British Columbia·Opinion

TransLink's bus signs could be a lot better

The Early Edition's About Here columnist, Uytae Lee, finds Metro Vancouver transit signs confusing, so he designed his own to show how they can be improved.

The Early Edition's About Here columnist, Uytae Lee, says the current signs are confusing

Uytae Lee putting up his own alternative transit sign at a downtown Vancouver bus stop. (Ben Nelms/CBC)

I think our bus stop signs could be so much better.

Bus stop signs are good at telling you two things: which buses pass by the stop and at what time.

Take for example a sign on Granville and Robson Street. It tells us buses 4, 7, 10, 14, 16 and 50 all stop there. Beneath the numbered sign, is a timetable showing the schedule for each bus. But a crucial bit of information is missing. Where are all these buses going?

Say I walk up to this bus stop and want to go to Queen Elizabeth Park. Which bus do I take?

That's a trick question. None of these buses go to the park.

A TransLink sign at the intersection of Granville and Robson streets lists the buses that stop there but does not explain where they go. (Uytae Lee)

All that being said, our bus stop signs are really only helpful for people who take the same bus routes regularly. For everyone else, especially new users, they offer little help to navigating around our city. 

With that in mind, I tried designing my own, new and improved transit map based on a similar design by Jimin Huh, a UX designer and university student in South Korea. 

Like a normal bus stop sign, the new sign displays the stop number, TransLink logo, and all the bus route numbers at the top but the first difference you'll probably notice is the map.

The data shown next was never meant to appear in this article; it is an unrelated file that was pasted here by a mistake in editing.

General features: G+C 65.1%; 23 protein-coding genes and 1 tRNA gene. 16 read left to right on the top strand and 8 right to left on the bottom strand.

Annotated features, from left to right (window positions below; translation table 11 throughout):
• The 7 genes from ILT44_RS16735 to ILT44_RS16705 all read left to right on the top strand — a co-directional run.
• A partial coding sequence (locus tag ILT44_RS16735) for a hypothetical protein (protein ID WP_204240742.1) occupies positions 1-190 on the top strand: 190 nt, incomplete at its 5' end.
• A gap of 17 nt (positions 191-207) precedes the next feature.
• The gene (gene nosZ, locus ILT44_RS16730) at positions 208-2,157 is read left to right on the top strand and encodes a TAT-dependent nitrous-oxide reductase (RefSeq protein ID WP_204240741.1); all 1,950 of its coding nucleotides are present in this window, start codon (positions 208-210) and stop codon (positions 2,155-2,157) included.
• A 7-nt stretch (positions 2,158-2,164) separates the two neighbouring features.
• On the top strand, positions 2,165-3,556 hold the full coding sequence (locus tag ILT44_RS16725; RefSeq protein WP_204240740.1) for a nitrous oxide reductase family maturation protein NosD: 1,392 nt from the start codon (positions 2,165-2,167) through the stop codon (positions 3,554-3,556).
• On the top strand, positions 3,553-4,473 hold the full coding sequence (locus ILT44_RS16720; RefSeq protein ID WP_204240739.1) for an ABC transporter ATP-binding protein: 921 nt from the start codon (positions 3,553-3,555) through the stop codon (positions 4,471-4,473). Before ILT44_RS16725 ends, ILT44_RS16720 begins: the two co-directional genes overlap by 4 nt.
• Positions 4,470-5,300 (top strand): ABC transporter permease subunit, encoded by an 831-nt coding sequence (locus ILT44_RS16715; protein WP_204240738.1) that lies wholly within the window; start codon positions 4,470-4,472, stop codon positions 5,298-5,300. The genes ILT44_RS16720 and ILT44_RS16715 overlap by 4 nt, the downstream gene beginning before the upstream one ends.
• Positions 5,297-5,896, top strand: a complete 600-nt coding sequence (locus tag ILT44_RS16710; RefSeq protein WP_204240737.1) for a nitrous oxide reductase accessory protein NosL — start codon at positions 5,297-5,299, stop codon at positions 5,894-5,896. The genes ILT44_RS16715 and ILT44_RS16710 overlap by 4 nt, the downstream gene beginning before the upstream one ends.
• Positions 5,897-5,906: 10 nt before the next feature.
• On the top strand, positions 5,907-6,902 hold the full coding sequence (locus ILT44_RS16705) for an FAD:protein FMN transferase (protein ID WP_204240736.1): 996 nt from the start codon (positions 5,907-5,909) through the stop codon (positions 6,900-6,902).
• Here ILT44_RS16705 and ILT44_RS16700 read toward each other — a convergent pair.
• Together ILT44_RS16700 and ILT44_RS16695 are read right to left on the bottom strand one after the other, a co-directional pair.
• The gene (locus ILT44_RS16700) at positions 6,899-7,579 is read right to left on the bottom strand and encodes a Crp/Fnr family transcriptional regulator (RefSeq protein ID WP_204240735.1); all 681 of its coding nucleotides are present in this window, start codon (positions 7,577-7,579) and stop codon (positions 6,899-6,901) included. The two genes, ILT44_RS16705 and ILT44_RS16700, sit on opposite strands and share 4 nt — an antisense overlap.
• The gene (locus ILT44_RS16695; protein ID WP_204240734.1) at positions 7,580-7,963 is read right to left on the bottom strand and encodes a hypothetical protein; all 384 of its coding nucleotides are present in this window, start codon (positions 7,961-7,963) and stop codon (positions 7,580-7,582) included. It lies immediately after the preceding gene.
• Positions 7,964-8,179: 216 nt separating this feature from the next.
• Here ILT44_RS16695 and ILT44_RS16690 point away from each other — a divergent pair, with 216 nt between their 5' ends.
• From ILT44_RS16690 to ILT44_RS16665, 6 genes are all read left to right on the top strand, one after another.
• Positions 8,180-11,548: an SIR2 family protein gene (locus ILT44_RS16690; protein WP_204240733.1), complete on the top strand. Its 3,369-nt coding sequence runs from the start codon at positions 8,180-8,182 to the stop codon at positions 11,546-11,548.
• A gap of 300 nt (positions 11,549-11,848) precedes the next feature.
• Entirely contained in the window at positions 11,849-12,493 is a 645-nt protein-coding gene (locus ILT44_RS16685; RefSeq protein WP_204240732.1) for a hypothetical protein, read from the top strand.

A TransLink sign made by Lee showing the routes of each bus at the stop. (Uytae Lee)

On that map, I've outlined the paths of each bus route and assigned a unique colour to each route number. I've also left out any part of the route that came before this bus stop. As a transit user, you don't need to see where the buses are coming from, only where they're going.

To do this, I've added a 'you are here' marker on the map and let all the bus route paths branch out from that point.

Finally, I've added stops for key intersections and destinations along each route, making it look a bit like a subway map.

I also made a second version that forgoes the map and lists the key intersections and destinations instead.

An alternative TransLink sign made by Lee showing the main intersections and destinations of bus routes. (Uytae Lee)

Reality check

How realistic is this solution?

I reached out to TransLink for their thoughts on the signs and Jada Stevens, their wayfinding planner, kindly responded with some sobering but interesting thoughts.

First off, with our current technology, using my design would be a lot of work.

"TransLink has over 8,000 bus stops, and to include unique bus routing information by way of maps and diagrams at each stop would be an incredibly difficult task to undertake without the help of automation," said Stevens in a statement.

And feasibility aside, my design itself has some issues. 

"An effective sign utilizes a strong use of information hierarchy," said Stevens, noting that from a distance it is important passengers and bus operators are able to identify the stop.

"Therefore, I suggest that the T for transit brand mark be the largest graphic on the sign," she said.

To me, that makes a lot of sense.

There's only so much time, space, and money we can invest in our signage — some things have to be prioritized.

I'm sticking to my guns on this one point though: it's really difficult to navigate Metro Vancouver's bus network using our bus stop signs.

For now, I'll be pulling out my smart phone and using Google Maps like everyone else.

To hear Uytae Lee and CBC's The Early Edition host Stephen Quinn posting alternative TransLink signs in downtown Vancouver, see the audio link below:

Uytae Lee explains to Stephen Quinn how this might help get people around. But some bus riders remain skeptical. 6:07

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